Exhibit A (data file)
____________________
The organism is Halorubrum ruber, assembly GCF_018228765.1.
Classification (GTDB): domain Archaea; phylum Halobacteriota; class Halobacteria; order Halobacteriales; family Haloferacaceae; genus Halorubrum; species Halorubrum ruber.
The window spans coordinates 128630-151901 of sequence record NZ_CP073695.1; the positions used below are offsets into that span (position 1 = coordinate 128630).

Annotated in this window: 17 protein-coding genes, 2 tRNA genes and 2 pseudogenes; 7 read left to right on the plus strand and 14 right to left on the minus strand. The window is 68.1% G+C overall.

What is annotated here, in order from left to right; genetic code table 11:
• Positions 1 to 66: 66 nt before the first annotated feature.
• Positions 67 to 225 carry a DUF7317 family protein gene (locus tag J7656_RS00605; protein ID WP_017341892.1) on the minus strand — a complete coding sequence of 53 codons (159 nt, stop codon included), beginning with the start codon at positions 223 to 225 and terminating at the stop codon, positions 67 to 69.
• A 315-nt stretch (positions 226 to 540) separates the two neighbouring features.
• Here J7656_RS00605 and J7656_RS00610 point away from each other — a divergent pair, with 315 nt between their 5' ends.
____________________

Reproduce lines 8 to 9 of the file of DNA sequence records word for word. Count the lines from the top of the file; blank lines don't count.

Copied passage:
• A 315-nt stretch (positions 226 to 540) separates the two neighbouring features.
• Here J7656_RS00605 and J7656_RS00610 point away from each other — a divergent pair, with 315 nt between their 5' ends.